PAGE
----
Podcasts & RSS Feeds
Most Active Stories
- 'We Don't Know Each Other': Film Explores Tension Between Africans & African Americans
- Study Finds MRSA 'Superbug' Lurking At Washington Firehouses
- 5 Reasons Eating Bugs Could Save The World, According To Seattle's Own 'Bug Chef'
- Here's What The Big I-90 Closure Will Look Like. How Will You Survive?
- When A Bomb Goes Off During Your Study On Trauma: New UW Findings On PTSD
News & Music Contributors
The tactile garden
Fri September 16, 2011
Blind in Seattle take strolls in a (nearly) secret garden
At Ethel L. Dupar’s Fragrant Garden a collection of plants is growing for visitors to experience through smell and touch, senses that usually come second to our primarily visual take on plants. The garden is a part of Lighthouse for the Blind, a non-profit serving Seattle’s blind community.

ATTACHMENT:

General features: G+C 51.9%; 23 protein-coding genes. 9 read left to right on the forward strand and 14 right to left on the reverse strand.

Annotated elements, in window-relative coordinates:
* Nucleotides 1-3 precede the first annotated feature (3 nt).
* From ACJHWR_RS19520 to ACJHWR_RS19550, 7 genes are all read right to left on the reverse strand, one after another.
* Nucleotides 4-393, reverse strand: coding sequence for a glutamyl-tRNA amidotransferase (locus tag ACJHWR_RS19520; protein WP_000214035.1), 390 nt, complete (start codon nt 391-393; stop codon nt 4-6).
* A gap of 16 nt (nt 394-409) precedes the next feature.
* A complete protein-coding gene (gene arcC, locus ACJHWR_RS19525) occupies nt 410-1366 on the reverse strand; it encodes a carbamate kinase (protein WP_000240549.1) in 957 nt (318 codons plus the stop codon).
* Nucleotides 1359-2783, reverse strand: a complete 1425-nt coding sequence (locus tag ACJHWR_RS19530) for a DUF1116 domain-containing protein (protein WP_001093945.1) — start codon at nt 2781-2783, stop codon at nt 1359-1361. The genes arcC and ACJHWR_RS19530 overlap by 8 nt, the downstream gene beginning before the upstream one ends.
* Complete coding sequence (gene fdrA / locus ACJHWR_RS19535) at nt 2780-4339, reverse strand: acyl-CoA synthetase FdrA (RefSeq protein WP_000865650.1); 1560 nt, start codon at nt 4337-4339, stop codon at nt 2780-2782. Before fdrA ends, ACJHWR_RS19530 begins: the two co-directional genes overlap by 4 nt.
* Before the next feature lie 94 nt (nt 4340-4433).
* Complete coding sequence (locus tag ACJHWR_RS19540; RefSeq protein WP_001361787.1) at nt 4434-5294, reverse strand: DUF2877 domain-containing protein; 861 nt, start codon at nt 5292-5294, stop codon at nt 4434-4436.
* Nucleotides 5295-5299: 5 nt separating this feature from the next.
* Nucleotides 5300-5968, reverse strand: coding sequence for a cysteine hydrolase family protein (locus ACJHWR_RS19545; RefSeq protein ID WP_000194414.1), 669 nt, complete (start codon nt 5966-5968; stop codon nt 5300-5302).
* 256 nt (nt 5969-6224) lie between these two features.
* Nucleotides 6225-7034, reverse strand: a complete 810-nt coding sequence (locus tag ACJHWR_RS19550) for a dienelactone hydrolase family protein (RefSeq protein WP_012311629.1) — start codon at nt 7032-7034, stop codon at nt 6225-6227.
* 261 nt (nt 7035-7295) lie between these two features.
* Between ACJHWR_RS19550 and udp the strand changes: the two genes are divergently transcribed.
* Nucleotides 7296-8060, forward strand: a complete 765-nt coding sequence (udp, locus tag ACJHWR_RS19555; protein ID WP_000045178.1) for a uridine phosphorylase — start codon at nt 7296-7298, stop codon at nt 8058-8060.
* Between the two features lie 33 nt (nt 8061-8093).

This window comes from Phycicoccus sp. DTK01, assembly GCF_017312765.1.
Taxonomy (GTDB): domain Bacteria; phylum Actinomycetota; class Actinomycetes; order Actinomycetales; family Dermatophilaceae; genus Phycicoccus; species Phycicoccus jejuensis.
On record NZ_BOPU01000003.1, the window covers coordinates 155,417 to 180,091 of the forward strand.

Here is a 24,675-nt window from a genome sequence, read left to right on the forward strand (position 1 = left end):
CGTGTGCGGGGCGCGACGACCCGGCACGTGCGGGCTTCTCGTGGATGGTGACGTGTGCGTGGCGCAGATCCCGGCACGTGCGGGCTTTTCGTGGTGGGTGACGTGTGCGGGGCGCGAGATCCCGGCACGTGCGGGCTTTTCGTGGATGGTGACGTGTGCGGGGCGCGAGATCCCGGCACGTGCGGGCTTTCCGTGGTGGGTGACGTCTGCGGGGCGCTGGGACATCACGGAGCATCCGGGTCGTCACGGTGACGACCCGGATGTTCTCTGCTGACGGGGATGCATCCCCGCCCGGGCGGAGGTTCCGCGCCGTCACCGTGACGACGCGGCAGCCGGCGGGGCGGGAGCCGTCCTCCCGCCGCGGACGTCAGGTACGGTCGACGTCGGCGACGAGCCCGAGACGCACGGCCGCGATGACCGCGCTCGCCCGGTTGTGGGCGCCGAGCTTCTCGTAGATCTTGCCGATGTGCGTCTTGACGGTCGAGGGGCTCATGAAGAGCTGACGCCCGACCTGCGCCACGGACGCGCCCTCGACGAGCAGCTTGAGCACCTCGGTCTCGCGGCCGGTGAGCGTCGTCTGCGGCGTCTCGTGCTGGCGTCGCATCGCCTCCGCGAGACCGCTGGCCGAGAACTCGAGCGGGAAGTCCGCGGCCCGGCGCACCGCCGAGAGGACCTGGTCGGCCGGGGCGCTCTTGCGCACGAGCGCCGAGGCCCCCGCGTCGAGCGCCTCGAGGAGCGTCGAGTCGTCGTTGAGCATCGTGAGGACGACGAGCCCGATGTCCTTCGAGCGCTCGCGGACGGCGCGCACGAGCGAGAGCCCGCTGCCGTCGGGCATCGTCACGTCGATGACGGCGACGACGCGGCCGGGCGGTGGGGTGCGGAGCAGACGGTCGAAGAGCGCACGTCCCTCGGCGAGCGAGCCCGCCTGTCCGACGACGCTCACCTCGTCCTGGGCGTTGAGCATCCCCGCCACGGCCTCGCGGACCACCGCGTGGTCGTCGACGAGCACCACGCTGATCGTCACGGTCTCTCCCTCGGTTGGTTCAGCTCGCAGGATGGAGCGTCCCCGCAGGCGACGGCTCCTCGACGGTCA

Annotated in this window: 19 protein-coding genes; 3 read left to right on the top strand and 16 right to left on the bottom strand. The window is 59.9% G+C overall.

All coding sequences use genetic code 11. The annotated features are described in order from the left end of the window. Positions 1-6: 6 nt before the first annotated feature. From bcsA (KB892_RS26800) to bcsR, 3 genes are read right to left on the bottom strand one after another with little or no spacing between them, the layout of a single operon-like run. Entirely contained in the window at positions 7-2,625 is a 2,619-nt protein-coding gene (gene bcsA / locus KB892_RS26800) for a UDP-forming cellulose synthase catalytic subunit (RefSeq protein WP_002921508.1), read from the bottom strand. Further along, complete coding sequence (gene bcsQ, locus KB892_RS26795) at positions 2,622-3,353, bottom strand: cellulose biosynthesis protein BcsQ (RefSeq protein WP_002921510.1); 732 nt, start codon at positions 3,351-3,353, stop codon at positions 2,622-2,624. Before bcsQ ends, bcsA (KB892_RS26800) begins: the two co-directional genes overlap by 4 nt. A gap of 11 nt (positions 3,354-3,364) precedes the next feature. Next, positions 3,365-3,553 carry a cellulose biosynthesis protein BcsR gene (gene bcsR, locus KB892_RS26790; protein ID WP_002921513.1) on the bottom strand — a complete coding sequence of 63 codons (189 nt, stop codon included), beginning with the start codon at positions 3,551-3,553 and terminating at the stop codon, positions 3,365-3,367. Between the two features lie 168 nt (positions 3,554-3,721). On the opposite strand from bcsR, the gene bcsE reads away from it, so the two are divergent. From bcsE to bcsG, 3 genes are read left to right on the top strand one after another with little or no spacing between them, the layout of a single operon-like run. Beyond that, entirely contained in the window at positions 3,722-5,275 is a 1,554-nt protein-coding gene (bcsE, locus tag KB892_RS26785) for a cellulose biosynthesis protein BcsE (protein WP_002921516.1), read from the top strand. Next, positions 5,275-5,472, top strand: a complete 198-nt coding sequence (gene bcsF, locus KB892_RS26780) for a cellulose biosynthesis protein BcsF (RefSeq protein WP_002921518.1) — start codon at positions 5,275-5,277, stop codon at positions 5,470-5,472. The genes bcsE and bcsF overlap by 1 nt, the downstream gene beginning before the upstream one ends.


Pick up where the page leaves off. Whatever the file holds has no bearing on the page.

“This garden is kind of a well kept secret, because from the outside you absolutely can’t tell there’s a garden here,” said Helen Weber, Master Gardener at Lighthouse for the Blind. “It’s like a little urban gem, so you really have to know someone to know that it’s here.”
Included in the collection is a weed from the American Southwest that smells like chocolate, the fuzzy, lemon-lime smelling 7-Up plant and others with scents of curry and peanut butter.
“People love it, every time they smell it, they just get happy,” Weber said of the chocolate flower.
The fragrance garden is primarily used by employees at the Lighthouse for the Blind where, according to CEO Kirk Adams, it adds a natural, “campus-like feel” to the manufacturing company’s site.
“It’s not just coming in a door, making parts and leaving. There’s an opportunity to reconnect with nature just a few steps outside the door,” Adams said.